The challenge for the pulse motor builders is to relate the geometry of the rotor magnet and it's associated magnetic field with the geometry of the sense coil and the resultant EMF output.  It's about understanding the interactions.  You have to be able to look at the scope trace of the sense coil output and try to understand why it is the way it appears on the scope and relate that to your setup.  Then perhaps try another geometry for the sense coil and look at the scope trace and try to understand that.  In other words, understand the basic interactions between a magnet and a coil.  That way you can start to design your motor with the physical configuration of the rotor and the drive coil and the sense coil in mind.  To do a mini rant of sorts, how many times have you heard people say, "How many turns and what gauge of wire for your coil?"  Do they actually use that information in a meaningful way beyond just by-the-numbers replication?  Chances are in the majority of cases, the answer is no.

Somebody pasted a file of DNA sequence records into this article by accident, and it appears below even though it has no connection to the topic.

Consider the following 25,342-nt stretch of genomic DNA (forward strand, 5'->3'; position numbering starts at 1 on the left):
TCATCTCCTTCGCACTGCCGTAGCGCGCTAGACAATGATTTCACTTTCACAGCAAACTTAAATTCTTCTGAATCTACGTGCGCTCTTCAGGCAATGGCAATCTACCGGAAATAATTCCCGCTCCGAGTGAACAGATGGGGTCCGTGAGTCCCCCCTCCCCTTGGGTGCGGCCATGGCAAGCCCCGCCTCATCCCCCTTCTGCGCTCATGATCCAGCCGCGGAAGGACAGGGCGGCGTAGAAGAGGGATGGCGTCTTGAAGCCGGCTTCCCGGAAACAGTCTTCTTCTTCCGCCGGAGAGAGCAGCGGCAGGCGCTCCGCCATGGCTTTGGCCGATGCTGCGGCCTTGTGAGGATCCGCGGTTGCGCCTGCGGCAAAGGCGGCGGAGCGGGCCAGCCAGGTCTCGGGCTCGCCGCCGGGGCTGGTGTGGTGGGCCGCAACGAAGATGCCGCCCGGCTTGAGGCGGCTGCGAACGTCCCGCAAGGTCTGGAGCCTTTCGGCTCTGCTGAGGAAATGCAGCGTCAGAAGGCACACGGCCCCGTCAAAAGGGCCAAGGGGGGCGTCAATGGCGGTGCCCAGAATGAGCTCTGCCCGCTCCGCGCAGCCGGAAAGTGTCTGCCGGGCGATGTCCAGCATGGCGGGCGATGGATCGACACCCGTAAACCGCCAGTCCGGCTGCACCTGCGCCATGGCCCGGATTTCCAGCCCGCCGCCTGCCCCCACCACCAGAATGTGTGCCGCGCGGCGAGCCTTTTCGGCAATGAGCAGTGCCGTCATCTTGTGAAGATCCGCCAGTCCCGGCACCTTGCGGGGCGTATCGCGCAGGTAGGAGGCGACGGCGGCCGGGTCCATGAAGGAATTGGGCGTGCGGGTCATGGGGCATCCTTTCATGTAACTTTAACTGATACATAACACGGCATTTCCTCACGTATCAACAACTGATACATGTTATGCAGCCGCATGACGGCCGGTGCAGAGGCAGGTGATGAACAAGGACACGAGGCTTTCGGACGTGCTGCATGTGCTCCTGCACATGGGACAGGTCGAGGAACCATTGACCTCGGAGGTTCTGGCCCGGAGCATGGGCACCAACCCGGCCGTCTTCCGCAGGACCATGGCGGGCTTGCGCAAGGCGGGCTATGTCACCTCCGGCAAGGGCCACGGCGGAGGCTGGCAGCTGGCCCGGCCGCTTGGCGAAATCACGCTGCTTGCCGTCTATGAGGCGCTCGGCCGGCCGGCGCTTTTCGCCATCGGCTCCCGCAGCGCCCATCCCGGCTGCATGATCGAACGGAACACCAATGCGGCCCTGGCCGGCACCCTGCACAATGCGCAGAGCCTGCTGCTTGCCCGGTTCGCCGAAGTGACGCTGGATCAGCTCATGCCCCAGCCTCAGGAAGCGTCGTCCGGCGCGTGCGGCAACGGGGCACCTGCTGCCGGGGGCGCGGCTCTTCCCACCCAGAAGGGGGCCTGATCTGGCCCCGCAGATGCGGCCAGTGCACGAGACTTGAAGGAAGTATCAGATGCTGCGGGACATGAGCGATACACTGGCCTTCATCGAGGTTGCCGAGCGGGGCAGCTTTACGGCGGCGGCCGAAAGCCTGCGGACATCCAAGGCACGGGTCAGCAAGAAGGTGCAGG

Probably the next step for pulse motor builders is to look at the current waveform in the drive coil when it is energized and understand how the inductance and resistance of the coil wire and equivalent series resistance of the drive circuit affects the rising current waveform.  Also look at what influence the passing rotor magnets have on the rising current waveform.  So perhaps a standard investigation for builders would be to look at the current waveform without any rotor interaction and then look at the current waveform with the rotor spinning and understand the differences between the two (assuming there are differences).